- “What would you do in this situation? Why do you think you would have chosen a different path from this character?”
- "What do you predict will happen next?"
Documenting narrations can be tricky, but a simple handwritten record of the discussion along with your child’s reading journals should suffice.
5. Assess and Document Learning with Standardized Testing
Oh the conflict that arises deep within me when I say the words, standardized testing. I can only imagine that it arises in you, too. After all, we homeschoolers tend to go against the grain. Why would we want our children compared to a certain standard? This is the conflict that churns inside me. However, I have used standardized testing as a simple tool to see where my children are compared to their peers. We don’t discuss their scores (good or bad; behind or on grade level), and they honestly never think about it again after that envelope is sent off.
I have found that standardized testing is helpful to an extent. Standardized testing can help me pinpoint very specific areas that need work. I personally don’t believe that it’s necessary to do every year if it’s not required in your state, but I think that it can be helpful when kept in a healthy perspective.
6. Assess and Document Learning with Chapter/Unit Tests
These are the most common tests, as these are the type of tests most of us grew up taking. These are the tests at the end of the lesson in the math books. These are helpful to know if your child truly grasped the concepts that you’ve been presenting or if they need a little more work, or occasionally, a lot more work! I find these assessments helpful particularly in math.
7. Assess and Document Learning with Projects
Sometimes, documenting learning is a little tougher. I find that it’s particularly difficult to formally assess my children’s knowledge of history. For subjects like this, we use projects. Sometimes, it’s a compare/contrast essay. Sometimes, it’s a collage of the culture we’ve been studying. We’ve made dioramas of trench warfare and ecosystems and propaganda posters. The sky's the limit when you assess through projects. This is a fun way to assess as you can get creative. If you feel the need to assign a formal grade to a project, a rubric is a great way to do just that.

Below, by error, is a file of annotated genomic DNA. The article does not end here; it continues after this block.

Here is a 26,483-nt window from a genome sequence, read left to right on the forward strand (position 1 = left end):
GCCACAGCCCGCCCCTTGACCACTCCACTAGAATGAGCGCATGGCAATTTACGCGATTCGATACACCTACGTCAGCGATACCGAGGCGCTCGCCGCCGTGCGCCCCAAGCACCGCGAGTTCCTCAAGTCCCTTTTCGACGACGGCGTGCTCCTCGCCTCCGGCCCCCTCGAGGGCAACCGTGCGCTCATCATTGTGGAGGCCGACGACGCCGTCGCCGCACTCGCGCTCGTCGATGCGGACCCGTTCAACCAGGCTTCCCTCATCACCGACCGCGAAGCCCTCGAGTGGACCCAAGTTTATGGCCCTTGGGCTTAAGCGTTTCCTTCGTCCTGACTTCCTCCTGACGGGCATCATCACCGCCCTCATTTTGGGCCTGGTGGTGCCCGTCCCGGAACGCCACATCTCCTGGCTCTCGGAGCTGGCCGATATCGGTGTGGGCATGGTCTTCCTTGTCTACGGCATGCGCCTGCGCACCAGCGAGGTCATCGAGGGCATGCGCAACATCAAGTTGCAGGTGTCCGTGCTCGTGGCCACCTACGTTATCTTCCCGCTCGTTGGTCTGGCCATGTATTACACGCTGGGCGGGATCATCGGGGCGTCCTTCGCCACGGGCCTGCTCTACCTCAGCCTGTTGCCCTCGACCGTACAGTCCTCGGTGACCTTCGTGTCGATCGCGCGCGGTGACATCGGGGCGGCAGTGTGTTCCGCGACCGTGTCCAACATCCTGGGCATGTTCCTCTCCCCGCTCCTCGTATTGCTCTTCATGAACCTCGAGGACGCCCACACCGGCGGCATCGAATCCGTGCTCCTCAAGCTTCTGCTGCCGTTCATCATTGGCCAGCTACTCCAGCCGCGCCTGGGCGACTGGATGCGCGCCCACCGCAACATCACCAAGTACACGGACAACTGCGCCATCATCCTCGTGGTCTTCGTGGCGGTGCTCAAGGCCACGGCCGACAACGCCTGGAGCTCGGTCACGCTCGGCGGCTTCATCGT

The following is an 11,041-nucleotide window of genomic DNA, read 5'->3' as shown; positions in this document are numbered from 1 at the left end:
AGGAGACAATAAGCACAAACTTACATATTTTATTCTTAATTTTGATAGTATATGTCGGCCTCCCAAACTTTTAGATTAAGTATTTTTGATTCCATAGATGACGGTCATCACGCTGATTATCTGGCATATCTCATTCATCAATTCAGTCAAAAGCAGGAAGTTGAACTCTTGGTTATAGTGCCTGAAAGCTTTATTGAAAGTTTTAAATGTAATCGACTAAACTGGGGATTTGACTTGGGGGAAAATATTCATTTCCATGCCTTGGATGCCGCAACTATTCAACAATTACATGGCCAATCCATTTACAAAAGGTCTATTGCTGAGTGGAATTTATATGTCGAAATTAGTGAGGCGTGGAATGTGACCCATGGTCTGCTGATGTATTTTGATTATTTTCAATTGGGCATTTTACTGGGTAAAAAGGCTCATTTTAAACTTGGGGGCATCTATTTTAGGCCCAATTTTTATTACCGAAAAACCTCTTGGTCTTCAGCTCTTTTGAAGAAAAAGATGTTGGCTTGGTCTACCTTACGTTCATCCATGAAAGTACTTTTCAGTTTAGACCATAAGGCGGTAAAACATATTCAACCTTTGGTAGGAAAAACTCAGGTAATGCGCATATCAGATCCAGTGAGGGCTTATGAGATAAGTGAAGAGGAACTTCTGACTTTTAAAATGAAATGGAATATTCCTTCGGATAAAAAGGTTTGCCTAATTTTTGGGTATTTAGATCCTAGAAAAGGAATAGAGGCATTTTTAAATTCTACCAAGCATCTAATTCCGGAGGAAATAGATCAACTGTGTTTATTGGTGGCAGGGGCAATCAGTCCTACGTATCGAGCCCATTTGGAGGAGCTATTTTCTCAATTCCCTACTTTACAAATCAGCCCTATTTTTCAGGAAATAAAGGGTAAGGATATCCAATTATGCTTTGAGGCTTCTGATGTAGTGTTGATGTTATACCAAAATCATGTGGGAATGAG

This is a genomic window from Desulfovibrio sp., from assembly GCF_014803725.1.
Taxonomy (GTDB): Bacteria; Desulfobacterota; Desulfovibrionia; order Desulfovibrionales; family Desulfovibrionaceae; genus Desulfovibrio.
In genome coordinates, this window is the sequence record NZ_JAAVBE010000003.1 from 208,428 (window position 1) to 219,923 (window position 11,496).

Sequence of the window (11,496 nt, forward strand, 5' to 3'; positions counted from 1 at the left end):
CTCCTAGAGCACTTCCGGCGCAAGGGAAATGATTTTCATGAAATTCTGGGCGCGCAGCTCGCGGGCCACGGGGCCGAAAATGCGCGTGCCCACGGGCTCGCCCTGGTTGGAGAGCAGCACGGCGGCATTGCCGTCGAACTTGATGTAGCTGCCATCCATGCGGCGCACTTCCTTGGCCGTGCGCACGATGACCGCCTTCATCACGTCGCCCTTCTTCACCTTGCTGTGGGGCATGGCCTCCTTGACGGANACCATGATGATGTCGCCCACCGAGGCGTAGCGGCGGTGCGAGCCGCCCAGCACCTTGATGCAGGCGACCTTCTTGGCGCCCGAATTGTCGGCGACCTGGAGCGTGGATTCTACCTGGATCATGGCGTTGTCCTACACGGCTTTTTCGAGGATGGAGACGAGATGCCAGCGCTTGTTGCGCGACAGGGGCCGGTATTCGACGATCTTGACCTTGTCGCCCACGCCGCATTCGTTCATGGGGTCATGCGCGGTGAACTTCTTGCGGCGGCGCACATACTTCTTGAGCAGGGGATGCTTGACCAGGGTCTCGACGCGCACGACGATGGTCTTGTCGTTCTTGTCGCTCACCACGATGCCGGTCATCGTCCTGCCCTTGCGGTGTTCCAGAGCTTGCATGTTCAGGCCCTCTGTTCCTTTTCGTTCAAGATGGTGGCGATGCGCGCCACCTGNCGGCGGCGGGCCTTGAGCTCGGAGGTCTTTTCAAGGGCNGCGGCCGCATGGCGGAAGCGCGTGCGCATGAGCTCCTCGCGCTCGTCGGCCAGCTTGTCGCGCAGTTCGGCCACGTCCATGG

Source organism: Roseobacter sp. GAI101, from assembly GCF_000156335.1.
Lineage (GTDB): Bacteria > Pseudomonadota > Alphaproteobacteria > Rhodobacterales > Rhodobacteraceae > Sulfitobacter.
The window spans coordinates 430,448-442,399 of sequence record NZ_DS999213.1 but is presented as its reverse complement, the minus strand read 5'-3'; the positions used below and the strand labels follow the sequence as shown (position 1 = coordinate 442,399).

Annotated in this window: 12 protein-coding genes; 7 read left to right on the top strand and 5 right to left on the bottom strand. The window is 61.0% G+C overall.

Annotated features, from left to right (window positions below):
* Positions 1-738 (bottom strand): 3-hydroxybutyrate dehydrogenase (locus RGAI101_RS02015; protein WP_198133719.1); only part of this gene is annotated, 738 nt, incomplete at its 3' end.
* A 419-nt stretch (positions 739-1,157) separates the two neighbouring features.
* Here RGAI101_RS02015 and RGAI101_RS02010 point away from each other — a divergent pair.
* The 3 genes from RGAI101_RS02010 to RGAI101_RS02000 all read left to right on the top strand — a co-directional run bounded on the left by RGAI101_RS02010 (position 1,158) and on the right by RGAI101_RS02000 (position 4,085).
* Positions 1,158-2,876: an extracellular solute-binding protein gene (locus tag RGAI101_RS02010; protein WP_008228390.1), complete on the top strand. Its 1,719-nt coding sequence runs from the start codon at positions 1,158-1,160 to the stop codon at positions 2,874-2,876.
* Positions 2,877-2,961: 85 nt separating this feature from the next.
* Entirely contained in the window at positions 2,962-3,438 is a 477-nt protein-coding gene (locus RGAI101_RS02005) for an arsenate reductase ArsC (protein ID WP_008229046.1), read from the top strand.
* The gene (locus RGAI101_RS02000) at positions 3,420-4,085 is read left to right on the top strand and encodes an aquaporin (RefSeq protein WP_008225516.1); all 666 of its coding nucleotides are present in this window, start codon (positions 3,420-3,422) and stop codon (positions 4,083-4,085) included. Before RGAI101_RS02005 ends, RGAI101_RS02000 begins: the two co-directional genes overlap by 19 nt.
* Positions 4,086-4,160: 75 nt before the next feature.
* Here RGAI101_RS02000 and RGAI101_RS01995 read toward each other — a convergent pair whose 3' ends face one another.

8. Assess and Document Learning with Drills
Geography, art, music, Bible, and timelines all make for great drill assessments. I like to randomly hand out blank maps to my kids. They fill them in as best as they can without looking at a labeled map. When they’ve exhausted their memory, they count up how many countries, rivers, oceans, and gulfs that they correctly labeled. The great thing about this method is the intrinsic motivation. Even my least competitive child tries to beat their previous score.
Timed or untimed drills can apply to many other subjects besides geography.
- Hand your kids a blank timeline and see how many dates they can fill in.
- Hand them timeline figures and see how fast they can arrange them in chronological order.
- Have them do an old school Bible drill and see how many books of the Bible they can name. Can they list the disciples?
- Hand them art postcards and see if they can group the art by different artists or movements.
If you feel a need to assign a formal grade, set a goal of how many items you want to be completed and let your child know the expectation. From there, use your chosen grading scale.
Assessing your child can be easy. And keeping up with them is even simpler. All of their assessments go into a large three-ring binder that I call their Homeschool Portfolio. If anyone ever wants to see a record of my child’s learning, I can simply hand them the binder, and say with confidence, “Take your time!”